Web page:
Consumers might soon feel the effect of Australia’s closed state borders in their hip pockets, as supermarket prices rise.
Agriculture Minister David Littleproud said state border closures had had serious unintended consequences on agricultural supply chains and the wellbeing of regional Australians.
“The practical application of some of the arbitrary closures means that supply chains can be interrupted,” Mr Littleproud said on Friday.
Among those whose healthcare has been affected, he said cancer patients in Tenterfield have been unable to access treatment in Queensland and a heavily pregnant woman in Moree has been declined a permit to visit Toowoomba to visit her obstetrician.
In an email to customers on Friday, Woolworths chief executive Brad Banducci said the Victoria’s tighter virus measures had hit meat and poultry supplies.
The company was using its national network “to smooth out supply”, and hoped stock levels would improve by the weekend.
Elsewhere, agricultural impacts of closed borders across Australia include a Victorian pastoralist who has been unable to get to Broken Hill to feed and water her 500 cattle, and the flow of silage contractors and grain harvesters grinding to a halt between Queensland and NSW.
“State health officials need to engage specifically with regional communities and industries at the direction of the premiers to identify workable solutions that keep supply chains open,” Mr Littleproud said on Friday.
“Keeping all of our agricultural supply chains secure is absolutely critical to ensuring supermarket prices for fresh products remains affordable for Australians, while maintaining some of the best animal welfare standards in the world.”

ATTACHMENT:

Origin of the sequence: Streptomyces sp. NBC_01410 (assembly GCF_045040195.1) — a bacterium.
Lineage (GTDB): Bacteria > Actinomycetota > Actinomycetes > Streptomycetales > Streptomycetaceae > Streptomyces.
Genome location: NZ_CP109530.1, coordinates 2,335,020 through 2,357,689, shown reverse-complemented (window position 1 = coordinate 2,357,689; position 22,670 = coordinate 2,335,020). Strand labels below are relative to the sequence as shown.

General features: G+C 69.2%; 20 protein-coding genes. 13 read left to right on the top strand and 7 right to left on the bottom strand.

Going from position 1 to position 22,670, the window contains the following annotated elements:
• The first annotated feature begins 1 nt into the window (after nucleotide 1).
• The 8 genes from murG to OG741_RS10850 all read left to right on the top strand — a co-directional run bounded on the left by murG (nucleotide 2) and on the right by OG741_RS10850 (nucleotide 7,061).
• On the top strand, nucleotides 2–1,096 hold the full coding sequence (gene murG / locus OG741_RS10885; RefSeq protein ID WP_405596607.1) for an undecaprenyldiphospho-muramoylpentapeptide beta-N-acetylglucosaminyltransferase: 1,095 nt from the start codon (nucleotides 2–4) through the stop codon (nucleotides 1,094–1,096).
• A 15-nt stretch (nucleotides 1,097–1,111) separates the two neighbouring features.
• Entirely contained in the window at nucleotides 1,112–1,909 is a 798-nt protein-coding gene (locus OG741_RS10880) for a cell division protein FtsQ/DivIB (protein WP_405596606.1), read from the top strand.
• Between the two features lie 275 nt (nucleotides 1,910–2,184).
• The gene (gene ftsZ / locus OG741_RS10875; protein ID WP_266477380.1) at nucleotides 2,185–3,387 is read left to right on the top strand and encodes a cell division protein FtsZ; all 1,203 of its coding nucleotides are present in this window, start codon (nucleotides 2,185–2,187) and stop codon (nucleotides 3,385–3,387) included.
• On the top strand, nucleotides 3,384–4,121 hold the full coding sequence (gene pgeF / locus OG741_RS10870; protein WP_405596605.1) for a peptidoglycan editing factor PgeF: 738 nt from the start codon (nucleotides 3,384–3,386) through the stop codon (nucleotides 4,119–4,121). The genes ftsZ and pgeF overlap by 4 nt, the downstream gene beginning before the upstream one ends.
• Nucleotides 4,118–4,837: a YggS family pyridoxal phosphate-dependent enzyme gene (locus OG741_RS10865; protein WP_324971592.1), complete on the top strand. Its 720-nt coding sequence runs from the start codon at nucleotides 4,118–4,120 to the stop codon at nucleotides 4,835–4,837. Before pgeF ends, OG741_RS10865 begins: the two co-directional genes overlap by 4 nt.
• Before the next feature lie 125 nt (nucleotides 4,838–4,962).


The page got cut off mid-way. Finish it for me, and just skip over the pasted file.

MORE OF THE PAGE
Last week, as Melbourne began its six-week strict shutdown of all but essential businesses, industry experts warned the move might also mean food shortages elsewhere in Australia.
Most Victorian abattoirs are restricted to two-thirds of production during the shutdown (poultry processors can work at 80 per cent).
Australian Meat Industry Council chief executive Patrick Hutchinson said shortages of meat were all but certain, with fewer people working to process it.
Also on Friday, Tourism Minister Simon Birmingham said travel restrictions should be proportionate to the risks of coronavirus in different states.
He urged Australians to travel if they could, to help the domestic tourism industry, which has taken a $12 billion hit.
“That’s shocking news for so many small and medium businesses around Australia,” Senator Birmingham told the ABC.
“Get out there and pretend that you’re overseas and do the types of things you would do overseas whilst travelling around Australia.”
Senator Birmingham said he had not given up hope of a travel bubble with New Zealand by the end of 2020 – despite NZ Prime Minister Jacinda Ardern ruling it out, even before the country’s own COVID outbreak this week.
“I don’t think anybody should expect there will be a breakthrough in the next few weeks or couple of months,” he told Sky News.
“As we get closer to the Christmas period the calls for many people to be able to connect with family and loved ones will get greater.
“If it can be done with the concurrence of both countries we would love to see that breakthrough.”